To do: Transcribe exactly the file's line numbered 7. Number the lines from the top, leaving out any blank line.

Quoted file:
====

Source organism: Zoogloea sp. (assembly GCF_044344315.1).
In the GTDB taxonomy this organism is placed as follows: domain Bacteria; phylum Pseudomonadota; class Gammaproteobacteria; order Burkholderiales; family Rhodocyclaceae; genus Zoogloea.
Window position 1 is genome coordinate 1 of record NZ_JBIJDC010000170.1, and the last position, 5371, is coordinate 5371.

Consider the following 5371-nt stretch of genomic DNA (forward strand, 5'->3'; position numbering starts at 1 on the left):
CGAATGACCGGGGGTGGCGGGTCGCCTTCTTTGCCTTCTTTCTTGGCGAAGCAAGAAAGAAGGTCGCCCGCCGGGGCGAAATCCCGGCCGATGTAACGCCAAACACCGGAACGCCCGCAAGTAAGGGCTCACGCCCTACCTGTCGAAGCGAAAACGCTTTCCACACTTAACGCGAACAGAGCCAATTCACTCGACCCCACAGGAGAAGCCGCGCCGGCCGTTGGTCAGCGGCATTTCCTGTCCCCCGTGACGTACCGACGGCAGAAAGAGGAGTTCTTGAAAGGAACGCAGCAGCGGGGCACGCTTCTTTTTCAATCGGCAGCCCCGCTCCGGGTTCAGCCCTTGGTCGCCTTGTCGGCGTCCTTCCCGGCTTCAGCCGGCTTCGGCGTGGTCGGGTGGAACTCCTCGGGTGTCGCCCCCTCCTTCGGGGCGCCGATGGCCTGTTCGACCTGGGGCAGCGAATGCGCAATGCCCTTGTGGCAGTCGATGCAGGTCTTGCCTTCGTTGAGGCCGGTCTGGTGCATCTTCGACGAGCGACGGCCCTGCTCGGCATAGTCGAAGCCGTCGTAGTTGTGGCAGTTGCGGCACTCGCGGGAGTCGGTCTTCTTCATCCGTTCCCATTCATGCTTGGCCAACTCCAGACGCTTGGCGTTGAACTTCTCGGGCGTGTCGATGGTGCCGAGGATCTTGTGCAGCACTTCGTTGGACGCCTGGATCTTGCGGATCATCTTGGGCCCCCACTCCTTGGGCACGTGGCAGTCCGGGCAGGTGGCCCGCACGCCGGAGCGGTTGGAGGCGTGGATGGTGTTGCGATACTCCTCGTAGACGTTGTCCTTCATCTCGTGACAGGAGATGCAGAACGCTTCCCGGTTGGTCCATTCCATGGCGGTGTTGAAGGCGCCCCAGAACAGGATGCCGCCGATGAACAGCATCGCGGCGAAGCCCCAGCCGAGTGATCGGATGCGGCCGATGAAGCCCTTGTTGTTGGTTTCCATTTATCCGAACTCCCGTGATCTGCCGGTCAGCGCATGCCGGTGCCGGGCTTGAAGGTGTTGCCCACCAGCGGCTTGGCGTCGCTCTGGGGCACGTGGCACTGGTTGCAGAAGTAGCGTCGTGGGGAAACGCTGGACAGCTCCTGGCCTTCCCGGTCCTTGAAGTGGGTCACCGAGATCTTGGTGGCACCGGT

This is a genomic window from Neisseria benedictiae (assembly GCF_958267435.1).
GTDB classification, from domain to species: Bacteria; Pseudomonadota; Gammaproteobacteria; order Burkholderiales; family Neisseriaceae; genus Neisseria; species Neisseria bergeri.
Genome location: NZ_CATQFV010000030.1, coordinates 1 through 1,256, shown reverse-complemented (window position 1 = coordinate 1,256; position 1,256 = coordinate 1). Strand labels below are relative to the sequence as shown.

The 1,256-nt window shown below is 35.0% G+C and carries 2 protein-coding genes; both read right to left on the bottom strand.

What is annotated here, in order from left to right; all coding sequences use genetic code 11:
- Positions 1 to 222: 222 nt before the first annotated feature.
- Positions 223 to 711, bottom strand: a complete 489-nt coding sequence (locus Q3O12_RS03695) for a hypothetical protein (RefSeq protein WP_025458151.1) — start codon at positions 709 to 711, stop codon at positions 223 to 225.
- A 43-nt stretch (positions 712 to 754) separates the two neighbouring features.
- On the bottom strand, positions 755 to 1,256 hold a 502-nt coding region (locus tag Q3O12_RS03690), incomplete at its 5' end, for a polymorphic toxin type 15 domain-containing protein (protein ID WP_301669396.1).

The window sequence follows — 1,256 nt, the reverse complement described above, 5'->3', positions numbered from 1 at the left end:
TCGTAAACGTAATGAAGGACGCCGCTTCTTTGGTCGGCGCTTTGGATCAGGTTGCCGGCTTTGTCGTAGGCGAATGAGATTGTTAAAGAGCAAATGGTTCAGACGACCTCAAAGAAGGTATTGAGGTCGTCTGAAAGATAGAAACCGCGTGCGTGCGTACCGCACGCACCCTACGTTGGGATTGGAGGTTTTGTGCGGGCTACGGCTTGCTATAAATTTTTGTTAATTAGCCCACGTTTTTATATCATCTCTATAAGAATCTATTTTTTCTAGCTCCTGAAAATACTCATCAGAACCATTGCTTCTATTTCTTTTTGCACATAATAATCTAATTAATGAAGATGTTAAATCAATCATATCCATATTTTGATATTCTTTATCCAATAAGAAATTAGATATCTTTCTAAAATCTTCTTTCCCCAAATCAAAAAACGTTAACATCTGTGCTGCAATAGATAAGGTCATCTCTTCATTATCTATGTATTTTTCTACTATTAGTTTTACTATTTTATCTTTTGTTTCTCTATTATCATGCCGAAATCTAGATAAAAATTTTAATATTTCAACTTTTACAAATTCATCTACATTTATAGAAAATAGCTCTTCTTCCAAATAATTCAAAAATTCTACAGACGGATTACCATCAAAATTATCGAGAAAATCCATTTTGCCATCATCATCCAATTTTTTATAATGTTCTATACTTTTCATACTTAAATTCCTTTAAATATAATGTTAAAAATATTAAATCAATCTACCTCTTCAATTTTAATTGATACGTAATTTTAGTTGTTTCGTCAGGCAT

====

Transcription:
GTDB classification, from domain to species: Bacteria; Pseudomonadota; Gammaproteobacteria; order Burkholderiales; family Neisseriaceae; genus Neisseria; species Neisseria bergeri.